The average ALAE was slightly higher for the high-liability risk specialties than for the low-liability risk specialties (Table 1). However this difference was also not statistically significant (p = 0.23). Within the PIAA DSP database, ALAE can be further sub-categorized into defense attorney expense, expert witness expense, and other expense. The breakdown of ALAE across these categories is similar for the two risk categories with defense attorney expenses accounting for the largest proportion of ALAE at 74% for high-liability risk specialties and 72% for low-liability risk specialties. The remaining expenses are divided evenly between expert witness and other expenses.
For both groups only a small percentage of claims go to trial (7% high-liability risk vs. 6% low-liability risk). Differences were seen in the percentage of claims that result in a plaintiff settlement, and in the percentage of claims that are dropped withdrawn, or dismissed (Figure 3). The low-liability risk specialties have significantly more claims that are ultimately dropped, withdrawn or dismissed (60% vs. 66%) while the high-liability risk specialties have significantly more claims that result in a settlement for the plaintiff (31% vs. 26%). Even after controlling for the year of the claims, to compensate for secular trends, both of these results demonstrated a statistically significant difference (p < 0.001).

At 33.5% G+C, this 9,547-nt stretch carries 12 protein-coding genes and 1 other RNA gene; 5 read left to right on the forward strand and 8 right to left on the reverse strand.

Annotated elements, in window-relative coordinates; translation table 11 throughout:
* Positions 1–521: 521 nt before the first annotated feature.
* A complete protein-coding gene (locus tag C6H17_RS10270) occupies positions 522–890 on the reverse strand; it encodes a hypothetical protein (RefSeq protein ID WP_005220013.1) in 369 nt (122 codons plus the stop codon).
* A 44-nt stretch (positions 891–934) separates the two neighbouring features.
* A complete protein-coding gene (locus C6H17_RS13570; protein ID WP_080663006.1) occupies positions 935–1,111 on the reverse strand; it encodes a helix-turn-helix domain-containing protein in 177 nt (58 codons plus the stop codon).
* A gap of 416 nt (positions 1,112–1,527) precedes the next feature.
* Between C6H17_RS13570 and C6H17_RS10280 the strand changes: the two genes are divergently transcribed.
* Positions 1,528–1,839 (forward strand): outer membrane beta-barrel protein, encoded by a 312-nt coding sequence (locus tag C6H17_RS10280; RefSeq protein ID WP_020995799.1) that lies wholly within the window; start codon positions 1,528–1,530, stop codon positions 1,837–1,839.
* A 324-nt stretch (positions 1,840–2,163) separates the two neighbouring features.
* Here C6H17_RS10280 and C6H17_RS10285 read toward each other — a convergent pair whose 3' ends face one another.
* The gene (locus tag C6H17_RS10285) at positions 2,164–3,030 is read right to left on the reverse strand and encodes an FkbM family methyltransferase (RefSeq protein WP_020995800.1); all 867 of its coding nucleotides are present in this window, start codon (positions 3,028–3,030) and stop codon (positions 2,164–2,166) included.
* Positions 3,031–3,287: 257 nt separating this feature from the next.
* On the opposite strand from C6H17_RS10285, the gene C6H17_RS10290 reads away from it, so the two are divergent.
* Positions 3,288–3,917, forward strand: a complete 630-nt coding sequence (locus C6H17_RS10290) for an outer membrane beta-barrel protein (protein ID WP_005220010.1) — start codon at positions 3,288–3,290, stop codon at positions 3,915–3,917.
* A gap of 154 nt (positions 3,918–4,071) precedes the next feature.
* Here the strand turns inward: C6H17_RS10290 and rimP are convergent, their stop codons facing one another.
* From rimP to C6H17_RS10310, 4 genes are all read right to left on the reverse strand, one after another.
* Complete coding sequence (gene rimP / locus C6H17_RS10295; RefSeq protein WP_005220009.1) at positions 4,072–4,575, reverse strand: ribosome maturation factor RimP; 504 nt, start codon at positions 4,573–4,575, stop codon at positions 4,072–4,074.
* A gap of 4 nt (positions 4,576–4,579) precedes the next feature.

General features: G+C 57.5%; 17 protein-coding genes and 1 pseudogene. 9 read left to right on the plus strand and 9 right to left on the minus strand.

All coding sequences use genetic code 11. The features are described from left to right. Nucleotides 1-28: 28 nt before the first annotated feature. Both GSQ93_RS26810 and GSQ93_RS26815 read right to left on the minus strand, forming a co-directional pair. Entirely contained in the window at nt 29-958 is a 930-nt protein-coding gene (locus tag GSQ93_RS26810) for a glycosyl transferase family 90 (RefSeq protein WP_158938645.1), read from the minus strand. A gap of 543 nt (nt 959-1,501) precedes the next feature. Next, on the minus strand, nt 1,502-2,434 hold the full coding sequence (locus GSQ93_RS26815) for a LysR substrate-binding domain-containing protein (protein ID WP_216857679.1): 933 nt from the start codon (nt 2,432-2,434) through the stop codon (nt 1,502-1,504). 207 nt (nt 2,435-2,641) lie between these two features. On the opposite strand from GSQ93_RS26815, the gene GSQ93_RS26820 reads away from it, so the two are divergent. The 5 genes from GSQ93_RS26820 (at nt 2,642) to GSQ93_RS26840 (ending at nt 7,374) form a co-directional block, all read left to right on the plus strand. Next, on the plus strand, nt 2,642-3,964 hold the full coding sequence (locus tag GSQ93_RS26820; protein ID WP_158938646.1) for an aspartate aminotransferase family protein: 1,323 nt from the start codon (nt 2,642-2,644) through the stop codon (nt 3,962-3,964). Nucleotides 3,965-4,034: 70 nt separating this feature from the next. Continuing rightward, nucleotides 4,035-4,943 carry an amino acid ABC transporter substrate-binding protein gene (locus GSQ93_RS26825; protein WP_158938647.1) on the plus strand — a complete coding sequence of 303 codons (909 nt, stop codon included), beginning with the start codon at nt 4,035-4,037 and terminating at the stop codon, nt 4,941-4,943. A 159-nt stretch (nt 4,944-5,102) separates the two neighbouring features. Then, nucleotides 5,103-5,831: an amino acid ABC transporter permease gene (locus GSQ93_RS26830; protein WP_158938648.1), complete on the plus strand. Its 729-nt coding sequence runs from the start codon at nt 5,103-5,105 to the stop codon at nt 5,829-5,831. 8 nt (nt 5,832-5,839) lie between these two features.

Table 2 shows data for average indemnity payments broken out by final adjudication status of the claims. Indemnity payments were higher for the high-liability risk specialties if the claim resulted in a plaintiff settlement or was resolved by alternative dispute resolution (ADR)/mediation. However, the differences in average indemnity payment were not statistically significant (p = 0.33 and p = 0.18 respectively). Low-liability risk specialties on the other hand had a significantly higher average indemnity payment when the claim went to trial and resulted in a plaintiff verdict (p <0.05). Pediatrics appears to be the primary driver of this difference.
No significant difference was seen between the high-liability risk and low-liability risk specialties concerning average ALAE for claims that go to trial (Table 3). However, after controlling for year, ALAE for defending claims that resulted in a plaintiff settlement (p < 0.001), that were dropped, withdrawn or dismissed (p <0.05), and that were settled via arbitration or mediation (p <0.01) were significantly different between groups.
A difference between the high-liability and low-liability risk specialties was also observed when comparing the types of medical misadventures coded as the primary issue of concern for closed claims between 1985 and 2008. Improper performance (31%) was the most prevalent medical misadventure code for high-liability risk specialty claims. Improper performance refers to those claims where an act performed by a physician has resulted in a procedure being performed incorrectly . The next two most frequently coded medical misadventures were errors in diagnosis (23%) and no medical misadventure (21%). No medical misadventure refers to claims brought against a physician who had little or no contact with the patient during the event in question or in cases where other medical or legal concerns (e.g., equipment malfunctions, breach of confidentiality) are the primary issue behind the claim .